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You have to make several decisions when you design a secure VPN. One of those is where in the network, logically, you will terminate the VPN tunnels. This question is most often discussed relative to the placement of your other firewalls. For instance, should my VPN tunnel terminate before the firewall, after the firewall, or in a DMZ?
To understand the problem, consider that if you terminate your VPN inside the firewall, you must allow encrypted traffic through the firewall. Since it's encrypted, your firewall has no way to know what type of traffic is inside the tunnel; the best it can do is tell you where the tunnel originated. This would be a problem if that tunnel terminated on a user's home computer, sitting on some broadband Internet connection. That PC could be compromised, and then an attacker could send unwelcome traffic through the tunnel into your internal network.
A better option is to terminate the tunnel outside the firewall. This gives the firewall a chance to inspect all traffic, even traffic that was previously encrypted. The problem with this is that you must decrypt your traffic while it's still on an unprotected network, which means that potentially, an attacker could view the data in flight.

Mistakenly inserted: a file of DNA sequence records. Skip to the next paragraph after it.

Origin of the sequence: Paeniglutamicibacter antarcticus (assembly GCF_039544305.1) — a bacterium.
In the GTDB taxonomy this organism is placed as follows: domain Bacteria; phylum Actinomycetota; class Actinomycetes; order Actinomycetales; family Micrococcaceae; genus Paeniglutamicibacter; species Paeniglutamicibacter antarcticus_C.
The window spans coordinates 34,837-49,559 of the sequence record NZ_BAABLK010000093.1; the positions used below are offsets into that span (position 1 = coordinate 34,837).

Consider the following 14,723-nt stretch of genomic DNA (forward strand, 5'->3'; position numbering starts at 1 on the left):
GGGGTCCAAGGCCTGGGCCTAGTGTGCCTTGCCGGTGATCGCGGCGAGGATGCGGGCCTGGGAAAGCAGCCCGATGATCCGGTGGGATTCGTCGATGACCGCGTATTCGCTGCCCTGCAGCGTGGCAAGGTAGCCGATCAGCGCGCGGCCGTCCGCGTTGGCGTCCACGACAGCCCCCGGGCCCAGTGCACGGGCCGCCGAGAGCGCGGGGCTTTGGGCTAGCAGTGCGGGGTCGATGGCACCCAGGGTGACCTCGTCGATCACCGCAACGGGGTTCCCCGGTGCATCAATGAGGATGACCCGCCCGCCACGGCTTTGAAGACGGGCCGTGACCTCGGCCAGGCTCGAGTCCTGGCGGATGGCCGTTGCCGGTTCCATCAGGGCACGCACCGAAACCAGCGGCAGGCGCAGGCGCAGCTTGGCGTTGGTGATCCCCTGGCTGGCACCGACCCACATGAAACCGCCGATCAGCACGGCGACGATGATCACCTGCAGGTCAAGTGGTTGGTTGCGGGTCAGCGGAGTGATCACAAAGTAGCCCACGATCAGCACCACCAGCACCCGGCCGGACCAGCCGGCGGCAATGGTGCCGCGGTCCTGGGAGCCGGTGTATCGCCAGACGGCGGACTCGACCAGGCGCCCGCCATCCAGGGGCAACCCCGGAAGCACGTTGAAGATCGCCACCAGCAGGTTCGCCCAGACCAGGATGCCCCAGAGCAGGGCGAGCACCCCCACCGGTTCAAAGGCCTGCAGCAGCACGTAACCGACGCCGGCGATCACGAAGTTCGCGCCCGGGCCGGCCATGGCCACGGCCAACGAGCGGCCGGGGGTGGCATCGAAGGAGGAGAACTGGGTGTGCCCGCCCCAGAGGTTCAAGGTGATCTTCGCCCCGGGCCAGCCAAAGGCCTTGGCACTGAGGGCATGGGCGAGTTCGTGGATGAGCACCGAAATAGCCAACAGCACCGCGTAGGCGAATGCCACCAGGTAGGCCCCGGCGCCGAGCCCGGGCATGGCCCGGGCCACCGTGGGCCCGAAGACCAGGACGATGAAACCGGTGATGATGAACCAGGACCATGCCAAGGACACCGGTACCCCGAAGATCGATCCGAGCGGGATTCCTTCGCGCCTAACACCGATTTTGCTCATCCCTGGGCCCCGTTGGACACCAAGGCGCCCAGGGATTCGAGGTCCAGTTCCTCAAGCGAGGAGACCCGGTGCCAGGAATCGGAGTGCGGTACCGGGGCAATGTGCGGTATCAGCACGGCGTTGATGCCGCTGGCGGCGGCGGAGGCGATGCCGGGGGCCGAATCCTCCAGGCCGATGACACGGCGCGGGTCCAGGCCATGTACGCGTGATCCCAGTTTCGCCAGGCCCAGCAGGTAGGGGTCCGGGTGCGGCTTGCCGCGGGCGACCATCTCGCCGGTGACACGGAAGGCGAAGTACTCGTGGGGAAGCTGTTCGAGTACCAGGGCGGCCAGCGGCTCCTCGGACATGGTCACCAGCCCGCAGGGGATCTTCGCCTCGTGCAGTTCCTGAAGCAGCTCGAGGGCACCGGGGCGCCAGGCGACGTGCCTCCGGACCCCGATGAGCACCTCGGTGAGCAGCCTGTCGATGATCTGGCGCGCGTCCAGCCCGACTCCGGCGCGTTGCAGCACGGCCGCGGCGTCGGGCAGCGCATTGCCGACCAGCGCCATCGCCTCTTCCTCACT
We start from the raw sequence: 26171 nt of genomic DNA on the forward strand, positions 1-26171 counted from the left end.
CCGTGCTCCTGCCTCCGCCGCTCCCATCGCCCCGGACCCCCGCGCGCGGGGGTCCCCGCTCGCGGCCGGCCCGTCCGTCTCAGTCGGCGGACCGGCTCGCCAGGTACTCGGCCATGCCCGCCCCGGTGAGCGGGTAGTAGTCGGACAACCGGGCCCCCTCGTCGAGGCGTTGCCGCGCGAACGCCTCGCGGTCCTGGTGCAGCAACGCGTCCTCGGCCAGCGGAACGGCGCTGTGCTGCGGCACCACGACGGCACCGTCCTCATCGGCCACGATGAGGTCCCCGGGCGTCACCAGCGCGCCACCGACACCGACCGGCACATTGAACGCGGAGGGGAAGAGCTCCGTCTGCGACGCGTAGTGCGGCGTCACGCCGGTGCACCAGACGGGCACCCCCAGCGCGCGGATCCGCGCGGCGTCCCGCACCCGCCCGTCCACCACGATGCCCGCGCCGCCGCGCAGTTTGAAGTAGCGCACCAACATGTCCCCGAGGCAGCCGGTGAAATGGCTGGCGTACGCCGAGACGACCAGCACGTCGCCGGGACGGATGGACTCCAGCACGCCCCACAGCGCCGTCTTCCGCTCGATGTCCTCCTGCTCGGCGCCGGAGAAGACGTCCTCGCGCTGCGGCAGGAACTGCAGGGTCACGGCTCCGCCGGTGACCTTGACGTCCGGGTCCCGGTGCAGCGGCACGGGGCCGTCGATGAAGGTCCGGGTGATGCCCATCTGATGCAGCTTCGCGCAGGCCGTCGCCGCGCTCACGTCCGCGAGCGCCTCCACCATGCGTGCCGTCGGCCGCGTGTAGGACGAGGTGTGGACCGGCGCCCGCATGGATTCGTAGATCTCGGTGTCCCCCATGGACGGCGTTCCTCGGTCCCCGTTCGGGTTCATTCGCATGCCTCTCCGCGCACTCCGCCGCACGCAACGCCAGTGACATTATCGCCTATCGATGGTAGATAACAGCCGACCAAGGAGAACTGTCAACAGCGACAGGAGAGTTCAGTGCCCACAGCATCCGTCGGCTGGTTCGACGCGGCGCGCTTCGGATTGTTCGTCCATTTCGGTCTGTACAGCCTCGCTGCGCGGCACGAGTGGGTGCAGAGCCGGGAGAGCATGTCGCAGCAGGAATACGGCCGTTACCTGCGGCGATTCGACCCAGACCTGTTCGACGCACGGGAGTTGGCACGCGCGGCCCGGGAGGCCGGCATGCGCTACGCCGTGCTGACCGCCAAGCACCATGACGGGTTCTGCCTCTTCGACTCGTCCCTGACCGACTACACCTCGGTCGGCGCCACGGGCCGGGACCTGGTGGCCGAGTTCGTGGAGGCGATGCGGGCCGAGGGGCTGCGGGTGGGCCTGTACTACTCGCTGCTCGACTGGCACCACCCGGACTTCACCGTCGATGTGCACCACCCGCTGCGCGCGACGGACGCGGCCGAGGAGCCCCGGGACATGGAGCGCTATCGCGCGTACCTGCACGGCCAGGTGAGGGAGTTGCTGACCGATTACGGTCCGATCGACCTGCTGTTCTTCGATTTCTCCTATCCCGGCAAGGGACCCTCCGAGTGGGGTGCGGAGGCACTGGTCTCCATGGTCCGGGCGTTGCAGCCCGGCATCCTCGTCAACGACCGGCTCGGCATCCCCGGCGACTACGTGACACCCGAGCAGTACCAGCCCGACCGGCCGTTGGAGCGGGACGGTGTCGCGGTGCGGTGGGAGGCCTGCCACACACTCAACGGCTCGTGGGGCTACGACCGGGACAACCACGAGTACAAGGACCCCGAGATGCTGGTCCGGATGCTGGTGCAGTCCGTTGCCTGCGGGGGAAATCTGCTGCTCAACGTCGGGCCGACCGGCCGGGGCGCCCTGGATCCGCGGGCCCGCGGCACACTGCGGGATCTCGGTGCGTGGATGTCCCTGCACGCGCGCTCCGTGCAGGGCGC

A third option is to terminate the VPN in a DMZ. A DMZ is a network that sits between your internal network and the Internet. Usually, a screening router or another firewall protects it. This offers the best of both worlds: it allows your firewall to inspect all traffic before it enters the internal network, and it offers some protection to the data after it is decrypted. Of course, the downside is it can cost a little more and it's a little more complex, which makes it harder to troubleshoot, but such is the cost of security.
Thomas Alexander Lancaster IV is a consultant and author with over ten years experience in the networking industry, focused on Internet infrastructure.